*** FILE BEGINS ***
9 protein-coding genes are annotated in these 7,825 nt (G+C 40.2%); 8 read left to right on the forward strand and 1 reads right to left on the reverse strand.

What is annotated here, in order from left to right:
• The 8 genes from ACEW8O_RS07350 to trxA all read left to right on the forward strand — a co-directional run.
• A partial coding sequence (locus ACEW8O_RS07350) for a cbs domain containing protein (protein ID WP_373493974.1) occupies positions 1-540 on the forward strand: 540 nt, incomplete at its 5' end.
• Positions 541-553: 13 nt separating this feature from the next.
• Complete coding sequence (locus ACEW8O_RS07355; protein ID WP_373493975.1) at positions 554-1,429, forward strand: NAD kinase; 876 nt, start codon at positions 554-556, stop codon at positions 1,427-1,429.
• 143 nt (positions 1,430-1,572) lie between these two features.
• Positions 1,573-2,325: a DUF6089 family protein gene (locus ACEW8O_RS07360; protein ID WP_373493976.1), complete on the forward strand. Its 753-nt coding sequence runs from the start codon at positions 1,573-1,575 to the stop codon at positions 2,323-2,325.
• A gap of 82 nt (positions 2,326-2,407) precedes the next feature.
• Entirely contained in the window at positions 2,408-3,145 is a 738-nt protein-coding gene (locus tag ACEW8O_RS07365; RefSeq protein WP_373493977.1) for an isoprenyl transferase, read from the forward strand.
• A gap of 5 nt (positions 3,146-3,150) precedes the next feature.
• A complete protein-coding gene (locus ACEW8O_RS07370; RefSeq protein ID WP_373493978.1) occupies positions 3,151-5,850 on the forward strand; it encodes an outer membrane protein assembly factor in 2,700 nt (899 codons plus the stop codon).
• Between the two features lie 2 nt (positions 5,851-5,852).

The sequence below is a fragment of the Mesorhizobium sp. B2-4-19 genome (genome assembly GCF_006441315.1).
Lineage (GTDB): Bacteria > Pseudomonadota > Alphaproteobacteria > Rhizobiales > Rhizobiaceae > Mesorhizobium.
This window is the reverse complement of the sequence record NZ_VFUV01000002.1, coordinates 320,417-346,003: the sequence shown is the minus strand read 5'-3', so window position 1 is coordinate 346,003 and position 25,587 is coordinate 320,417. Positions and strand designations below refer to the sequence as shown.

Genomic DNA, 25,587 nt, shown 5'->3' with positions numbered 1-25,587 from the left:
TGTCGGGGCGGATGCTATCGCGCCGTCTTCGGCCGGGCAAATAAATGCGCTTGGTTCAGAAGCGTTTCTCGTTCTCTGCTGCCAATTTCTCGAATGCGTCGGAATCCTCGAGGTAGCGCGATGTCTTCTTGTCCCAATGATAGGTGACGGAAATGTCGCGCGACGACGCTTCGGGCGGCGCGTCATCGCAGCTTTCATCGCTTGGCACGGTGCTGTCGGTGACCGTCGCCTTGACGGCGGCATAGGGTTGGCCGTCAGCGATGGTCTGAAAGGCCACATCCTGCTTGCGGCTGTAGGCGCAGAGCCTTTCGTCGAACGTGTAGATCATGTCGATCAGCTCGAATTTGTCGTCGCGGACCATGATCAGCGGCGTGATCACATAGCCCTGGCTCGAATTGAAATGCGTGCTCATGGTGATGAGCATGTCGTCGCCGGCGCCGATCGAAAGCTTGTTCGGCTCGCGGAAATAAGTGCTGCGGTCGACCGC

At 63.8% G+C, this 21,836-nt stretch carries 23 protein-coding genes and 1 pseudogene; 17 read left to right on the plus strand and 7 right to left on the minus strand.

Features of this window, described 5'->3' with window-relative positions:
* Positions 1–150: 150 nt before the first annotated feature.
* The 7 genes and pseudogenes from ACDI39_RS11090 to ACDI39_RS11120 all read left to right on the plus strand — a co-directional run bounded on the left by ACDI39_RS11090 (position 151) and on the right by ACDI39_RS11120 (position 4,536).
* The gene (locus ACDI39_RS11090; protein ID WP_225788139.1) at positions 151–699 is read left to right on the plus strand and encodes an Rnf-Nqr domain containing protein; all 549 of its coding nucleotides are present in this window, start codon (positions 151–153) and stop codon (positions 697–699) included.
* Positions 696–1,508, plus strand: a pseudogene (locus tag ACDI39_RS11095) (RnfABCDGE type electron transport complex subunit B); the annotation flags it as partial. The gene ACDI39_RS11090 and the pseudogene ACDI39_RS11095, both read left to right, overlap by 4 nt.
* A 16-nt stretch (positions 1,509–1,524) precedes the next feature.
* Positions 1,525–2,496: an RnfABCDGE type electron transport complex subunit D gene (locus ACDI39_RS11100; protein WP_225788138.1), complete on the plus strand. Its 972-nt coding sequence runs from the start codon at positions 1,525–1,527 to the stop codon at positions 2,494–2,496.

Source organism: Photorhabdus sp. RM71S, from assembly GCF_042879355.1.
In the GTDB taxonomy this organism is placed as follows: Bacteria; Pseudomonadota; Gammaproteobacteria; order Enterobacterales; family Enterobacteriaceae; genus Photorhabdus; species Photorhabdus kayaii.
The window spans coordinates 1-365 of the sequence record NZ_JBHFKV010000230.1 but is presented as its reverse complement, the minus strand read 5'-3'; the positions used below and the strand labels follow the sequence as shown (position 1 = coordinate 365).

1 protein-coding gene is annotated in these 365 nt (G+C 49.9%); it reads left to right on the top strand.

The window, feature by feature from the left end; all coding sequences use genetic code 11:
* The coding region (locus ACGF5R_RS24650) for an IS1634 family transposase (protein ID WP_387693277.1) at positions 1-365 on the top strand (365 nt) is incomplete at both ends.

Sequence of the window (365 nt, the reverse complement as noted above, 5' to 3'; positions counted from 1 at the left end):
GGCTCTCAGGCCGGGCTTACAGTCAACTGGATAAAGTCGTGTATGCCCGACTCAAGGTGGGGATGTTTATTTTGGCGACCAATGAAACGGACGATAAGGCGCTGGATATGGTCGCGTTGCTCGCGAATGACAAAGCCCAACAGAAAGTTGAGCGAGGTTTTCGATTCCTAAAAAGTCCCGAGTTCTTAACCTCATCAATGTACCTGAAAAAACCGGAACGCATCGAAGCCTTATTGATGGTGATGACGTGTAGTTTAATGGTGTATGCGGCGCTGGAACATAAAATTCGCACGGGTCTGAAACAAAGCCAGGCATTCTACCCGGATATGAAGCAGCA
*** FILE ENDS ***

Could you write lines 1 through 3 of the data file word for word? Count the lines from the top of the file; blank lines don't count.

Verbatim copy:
9 protein-coding genes are annotated in these 7,825 nt (G+C 40.2%); 8 read left to right on the forward strand and 1 reads right to left on the reverse strand.

What is annotated here, in order from left to right:
• The 8 genes from ACEW8O_RS07350 to trxA all read left to right on the forward strand — a co-directional run.